Leading article: Social care needs a rational and fair system of funding

Present arrangements are, quite simply, unworthy of a civilised country
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No government can do everything it plans to do, not even one that has had the luxury of 13 years in power. But the omission by this government, until five weeks or so before the election, to offer any sort of answer to a problem that it posed in clear terms before the start of its first term is a failure of the first order. It reflects, in part, the intractable nature of the problem and the limited range of realistic options – each more politically unpalatable than the other. But it is also evidence of the dismally low priority given to the subject by politicians of all stripes. We are talking, of course, about care for the elderly, and specifically what has become known as "social care".

Yesterday's White Paper is welcome for one reason and one reason alone: it puts the argument about social care squarely on to the electoral agenda. While proposing a National Care Service that, like the NHS, would be free at the point of need, however, the Government has once again sought to duck the funding issue. It says it favours a combination of government money combined with a compulsory contribution from the individual. But it stops short of saying how or when the money would be collected, how to cater for those who cannot pay, and at what stage care would become free. The Government is also sticking to its promise to provide personal care at home for those most in need – a promise that is bound to raise expectations that will be very hard to meet.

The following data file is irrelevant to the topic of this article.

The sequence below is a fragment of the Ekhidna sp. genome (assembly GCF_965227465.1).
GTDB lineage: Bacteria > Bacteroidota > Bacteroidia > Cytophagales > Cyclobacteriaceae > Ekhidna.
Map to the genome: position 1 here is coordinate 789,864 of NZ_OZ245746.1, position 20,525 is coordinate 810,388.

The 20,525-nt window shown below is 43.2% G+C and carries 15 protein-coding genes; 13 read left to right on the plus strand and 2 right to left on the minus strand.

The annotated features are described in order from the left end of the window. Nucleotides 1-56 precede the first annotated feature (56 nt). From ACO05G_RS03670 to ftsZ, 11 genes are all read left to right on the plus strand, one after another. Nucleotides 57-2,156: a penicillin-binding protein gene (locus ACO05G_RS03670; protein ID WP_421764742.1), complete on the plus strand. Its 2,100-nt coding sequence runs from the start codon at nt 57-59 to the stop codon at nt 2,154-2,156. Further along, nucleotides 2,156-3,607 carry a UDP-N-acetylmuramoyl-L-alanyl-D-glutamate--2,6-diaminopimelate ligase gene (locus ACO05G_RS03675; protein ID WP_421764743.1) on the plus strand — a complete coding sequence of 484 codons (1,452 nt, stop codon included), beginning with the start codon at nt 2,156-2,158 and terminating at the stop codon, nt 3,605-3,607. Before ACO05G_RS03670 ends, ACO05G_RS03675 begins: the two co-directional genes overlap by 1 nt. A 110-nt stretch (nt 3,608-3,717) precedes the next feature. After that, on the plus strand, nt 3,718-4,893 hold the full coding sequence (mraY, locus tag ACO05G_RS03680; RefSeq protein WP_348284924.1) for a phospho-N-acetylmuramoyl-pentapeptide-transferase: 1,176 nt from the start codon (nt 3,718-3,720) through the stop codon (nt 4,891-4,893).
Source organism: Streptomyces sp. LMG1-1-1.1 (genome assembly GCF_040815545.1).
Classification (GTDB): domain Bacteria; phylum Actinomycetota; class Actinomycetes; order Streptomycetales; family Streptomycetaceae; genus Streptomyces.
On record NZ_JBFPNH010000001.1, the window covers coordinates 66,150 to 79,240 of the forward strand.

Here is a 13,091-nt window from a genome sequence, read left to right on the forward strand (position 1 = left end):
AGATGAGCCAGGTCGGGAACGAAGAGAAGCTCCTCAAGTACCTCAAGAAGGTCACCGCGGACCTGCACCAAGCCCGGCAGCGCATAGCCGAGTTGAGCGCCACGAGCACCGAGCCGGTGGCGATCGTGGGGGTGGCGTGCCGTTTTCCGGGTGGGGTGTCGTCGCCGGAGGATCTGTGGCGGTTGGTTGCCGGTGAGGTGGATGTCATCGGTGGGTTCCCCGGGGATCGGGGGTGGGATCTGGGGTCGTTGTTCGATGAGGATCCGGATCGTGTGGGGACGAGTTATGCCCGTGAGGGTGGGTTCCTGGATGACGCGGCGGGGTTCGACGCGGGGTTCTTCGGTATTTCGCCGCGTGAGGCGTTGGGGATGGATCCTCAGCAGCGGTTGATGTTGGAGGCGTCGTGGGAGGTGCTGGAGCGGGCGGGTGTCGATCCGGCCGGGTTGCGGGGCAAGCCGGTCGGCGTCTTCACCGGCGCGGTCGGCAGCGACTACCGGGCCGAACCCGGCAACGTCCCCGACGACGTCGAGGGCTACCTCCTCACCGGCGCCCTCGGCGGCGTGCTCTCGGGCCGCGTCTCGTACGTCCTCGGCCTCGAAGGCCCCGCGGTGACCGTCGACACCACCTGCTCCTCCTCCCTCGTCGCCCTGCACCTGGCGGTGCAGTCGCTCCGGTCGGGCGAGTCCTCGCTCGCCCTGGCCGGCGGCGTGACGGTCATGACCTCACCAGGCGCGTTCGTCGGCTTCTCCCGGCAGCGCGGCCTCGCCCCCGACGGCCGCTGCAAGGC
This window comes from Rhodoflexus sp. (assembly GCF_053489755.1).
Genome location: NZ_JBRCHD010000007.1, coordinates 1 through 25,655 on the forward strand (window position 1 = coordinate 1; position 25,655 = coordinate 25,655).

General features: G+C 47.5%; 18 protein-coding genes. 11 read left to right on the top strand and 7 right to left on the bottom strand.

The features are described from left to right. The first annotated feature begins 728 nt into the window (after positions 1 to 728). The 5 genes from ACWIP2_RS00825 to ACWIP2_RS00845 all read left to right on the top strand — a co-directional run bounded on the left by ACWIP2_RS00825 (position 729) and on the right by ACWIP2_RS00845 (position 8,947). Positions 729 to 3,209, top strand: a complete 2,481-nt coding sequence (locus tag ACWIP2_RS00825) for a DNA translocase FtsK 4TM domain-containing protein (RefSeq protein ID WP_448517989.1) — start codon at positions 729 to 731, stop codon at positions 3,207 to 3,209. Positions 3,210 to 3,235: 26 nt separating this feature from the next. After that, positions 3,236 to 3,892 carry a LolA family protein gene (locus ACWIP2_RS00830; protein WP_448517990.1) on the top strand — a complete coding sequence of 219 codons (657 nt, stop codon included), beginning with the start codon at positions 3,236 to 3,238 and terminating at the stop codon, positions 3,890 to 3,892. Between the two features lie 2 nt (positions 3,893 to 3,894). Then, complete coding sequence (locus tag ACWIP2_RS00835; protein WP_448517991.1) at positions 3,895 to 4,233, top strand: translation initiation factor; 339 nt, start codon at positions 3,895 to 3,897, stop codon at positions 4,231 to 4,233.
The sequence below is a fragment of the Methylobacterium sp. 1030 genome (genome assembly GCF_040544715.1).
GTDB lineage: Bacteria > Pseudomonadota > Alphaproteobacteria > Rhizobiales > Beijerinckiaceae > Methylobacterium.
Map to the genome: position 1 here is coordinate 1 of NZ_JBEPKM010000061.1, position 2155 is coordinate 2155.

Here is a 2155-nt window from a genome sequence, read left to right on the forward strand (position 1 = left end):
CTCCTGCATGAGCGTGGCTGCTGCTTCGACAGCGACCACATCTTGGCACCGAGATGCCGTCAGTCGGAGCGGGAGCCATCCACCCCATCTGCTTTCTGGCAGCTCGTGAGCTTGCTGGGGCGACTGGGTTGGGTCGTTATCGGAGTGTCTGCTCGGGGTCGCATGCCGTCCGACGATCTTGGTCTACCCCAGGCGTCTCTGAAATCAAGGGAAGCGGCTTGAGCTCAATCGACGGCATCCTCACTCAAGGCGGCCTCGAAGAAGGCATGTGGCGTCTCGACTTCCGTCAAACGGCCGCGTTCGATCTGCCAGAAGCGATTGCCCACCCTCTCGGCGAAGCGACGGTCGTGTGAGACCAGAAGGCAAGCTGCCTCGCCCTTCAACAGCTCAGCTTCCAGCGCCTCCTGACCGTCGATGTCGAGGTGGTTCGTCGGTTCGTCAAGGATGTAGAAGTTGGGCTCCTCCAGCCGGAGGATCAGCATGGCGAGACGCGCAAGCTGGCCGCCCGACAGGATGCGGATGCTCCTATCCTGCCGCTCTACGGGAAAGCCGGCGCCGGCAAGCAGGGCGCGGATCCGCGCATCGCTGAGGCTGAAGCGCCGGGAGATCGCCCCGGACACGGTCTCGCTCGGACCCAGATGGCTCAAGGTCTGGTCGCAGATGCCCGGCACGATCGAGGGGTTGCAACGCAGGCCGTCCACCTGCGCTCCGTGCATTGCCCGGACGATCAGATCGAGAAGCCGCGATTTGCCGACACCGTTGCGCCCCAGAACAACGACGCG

This is the Government's second attempt to tackle care for the elderly. A Royal Commission on long-term care reported in 1999, but its recommendations were essentially rejected as too expensive. Last year's Green Paper proposed a £20,000 compulsory levy on individual estates, emotively dubbed a "death tax" by the Conservatives. This has now been dropped; or rather, the proposed charge is lower and a posthumous levy remains just one of several options.

In an ideal world, any government would surely prefer to avoid the question of social care in advance of an election. To an extent, though, this government's hand was forced. As the population ages, the problem looms ever larger, and Scotland's decision to fund all care, making no distinction between medical and social, prompted those elsewhere to ask why they were means-tested and, for the most part, had to pay. The other parties were also coming up with their own proposals: the Liberal Democrats first offered, then withdrew, free care on the Scottish model, while the Conservatives still argue – wishfully, we feel – that a voluntary one-off insurance payment would suffice. The hay the Conservatives then made with Labour's "death tax" made it urgent for ministers to find alternatives.

Public unhappiness, however, goes beyond awareness of the disparity with Scotland and fear of a "death tax". The present arrangements, in almost every respect, are unworthy of a first-world country with socialised medicine. It is not just that people resent selling their house – often their only major asset – to pay care-home fees. It is that the line between medical and social care is drawn differently by different councils, that services provided at home vary wildly between authorities, and that health area and local council boundaries rarely coincide, fostering a sense of powerlessness and confusion among families.

Add to the mix the lamentable standard of accommodation and care offered by many care homes, and there should be no mystery why "social care" has steadily risen up the political agenda. It should have been tackled long ago.